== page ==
[caption id="attachment_209462" align="alignnone" width="2560"] Lobbyists representing major causes, associations and businesses spoke about government spending, clean energy, government regulations, housing, business climate, and workforce development. | PHOTO COURTESY OF SCOTT GRAHAM/UNSPLASH[/caption]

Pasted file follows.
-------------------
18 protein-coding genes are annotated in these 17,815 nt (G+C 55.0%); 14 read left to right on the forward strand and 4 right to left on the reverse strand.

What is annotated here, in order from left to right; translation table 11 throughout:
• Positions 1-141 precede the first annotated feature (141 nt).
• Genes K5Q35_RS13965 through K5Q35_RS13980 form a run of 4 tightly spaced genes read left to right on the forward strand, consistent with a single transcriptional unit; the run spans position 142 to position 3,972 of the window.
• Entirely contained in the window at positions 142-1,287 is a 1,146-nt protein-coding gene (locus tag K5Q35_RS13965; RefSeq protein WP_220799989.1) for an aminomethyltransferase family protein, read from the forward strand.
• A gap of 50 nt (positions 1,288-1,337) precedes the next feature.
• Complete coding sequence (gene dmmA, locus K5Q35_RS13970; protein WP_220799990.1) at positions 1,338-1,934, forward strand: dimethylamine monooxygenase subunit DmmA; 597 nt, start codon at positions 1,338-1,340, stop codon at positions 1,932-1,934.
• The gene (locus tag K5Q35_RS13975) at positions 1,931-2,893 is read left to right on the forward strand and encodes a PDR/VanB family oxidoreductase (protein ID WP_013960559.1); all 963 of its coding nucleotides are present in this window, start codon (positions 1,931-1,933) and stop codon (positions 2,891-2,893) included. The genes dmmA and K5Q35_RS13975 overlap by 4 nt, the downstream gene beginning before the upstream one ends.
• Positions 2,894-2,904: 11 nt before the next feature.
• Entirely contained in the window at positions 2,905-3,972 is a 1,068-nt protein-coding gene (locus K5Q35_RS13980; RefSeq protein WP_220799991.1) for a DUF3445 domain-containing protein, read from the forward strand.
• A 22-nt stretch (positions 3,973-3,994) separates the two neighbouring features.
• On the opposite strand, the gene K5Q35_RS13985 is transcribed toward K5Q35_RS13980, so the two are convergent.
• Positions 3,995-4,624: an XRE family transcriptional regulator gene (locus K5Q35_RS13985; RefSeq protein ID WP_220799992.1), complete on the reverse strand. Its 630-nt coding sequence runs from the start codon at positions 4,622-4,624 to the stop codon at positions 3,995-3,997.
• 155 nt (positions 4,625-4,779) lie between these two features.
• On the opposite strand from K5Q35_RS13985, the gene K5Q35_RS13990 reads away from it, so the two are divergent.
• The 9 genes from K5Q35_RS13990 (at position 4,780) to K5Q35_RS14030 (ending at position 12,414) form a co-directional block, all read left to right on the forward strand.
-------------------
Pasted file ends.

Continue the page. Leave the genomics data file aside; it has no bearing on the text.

In the last few weeks, the Delaware Business Times talked with lobbyists who represent major causes, associations and business interests in the First State on what they believe will come out of the 2024 legislative session – and what their clients and members are watching. Those lobbyists include James Dechene of Armitage Dechene, Kim Willson of Ruggerio, Willson & Associates, Scott Kidner of C.S. Kidner Associates and the Central Delaware Chamber of Commerce's vice president of legislative affairs, Tyler Micik, director of public policy and government relations for the Delaware State Chamber of Commerce; and Carrie Cole of ByrdGomes. These are the top issues that came to mind:Government SpendingDechene: One of the biggest issues [I think will be]how Delaware’s revenue picture looks and the impact it may have on the state budget. Following that … finding new ways to help fund our local fire service and innovation to move the state forward, including broadband funding and connectivity.Kidner: I know the state is predicting a drop off in revenue, and those reports are an extremely important component to what [Legislative Hall] does. Now we’re adding a little increased pressure as well because some of the legislators have never been through a downturn before. They’ve seen rising revenues and all their projects get funded with record-breaking government spending. So that is certainly one of the biggest issues.Micik: Incorporation fees and unclaimed property makeup almost half of Delaware’s net general fund revenues. Protecting and strengthening these laws is a top priority of our members and should be to all Delawareans because they will be asked to make up for lost revenues if companies choose to go elsewhere.Clean Energy and Environmental JusticeCole: The community involvement in environmental issues will be another area of interest for many of our clients, specifically on the permitting issue: new permits and renewals. In addition, we are watching issues surrounding PFAS (“forever chemicals”) and how it will be handled at the state level.Willson: Environmental justice is a conversation that’s been ongoing and I do think it’ll continue this session. It’s really about how we find that balance between economic development and finding a way to be beneficial for all parties. One of the biggest things coming to the top is theMid-Atlantic Clean Hydrogen Hub (MACH2) and looking at what policies need to be adjusted to accommodate a hydrogen economy.Regulations Micik: Many businesses are good stewards of the environment and communities they serve. The perception by some to the contrary, in most cases is inaccurate and benefits no one. Progress will be delayed if laws and law-making processes are not collaborative and don’t provide certainty and predictability for the business community and all stakeholders.Kidner: Paid family leave also needs to be readdressed … I think Chris [Counihan, director of Division of Paid Leave] has been great with meeting with people, but I don’t think the general public knows what’s headed their way. Another big unknown is the Delaware EARNS program, requiring small businesses to understand how to manage a savings account. There’s just a lot that a whole bunch of folks are unaware of.HousingWillson: We’re hearing a lot of discussion on the affordability of housing in Delaware. It’s been interesting to see businesses get engaged in that conversation that aren’t housing developers. Especially in Sussex, they’re struggling to find housing for potential employees. It also ties into helping the homeless population. Business ClimateCole: We have several clients who are interested in and invested or concerned about all the issues above as well as ensuring Delaware is a friendly place to do business. [That includes] allowing for economic development and growth and works towards the Ready in Six initiatives to allow for businesses to more easily come into the state. Workforce Development and Education:Willson: Broadly on the business side, [our clients] are interested in ensuring there’s a pipeline of employees and what that looks like for various industries up and down the state. We represent Chemours, and they have a research and development center in Newark, so it’s something top of [my] mind to make sure we have people who are prepared in the STEM space to help innovate solutions that are going to solve a lot of issues and the world's grappling with right now.
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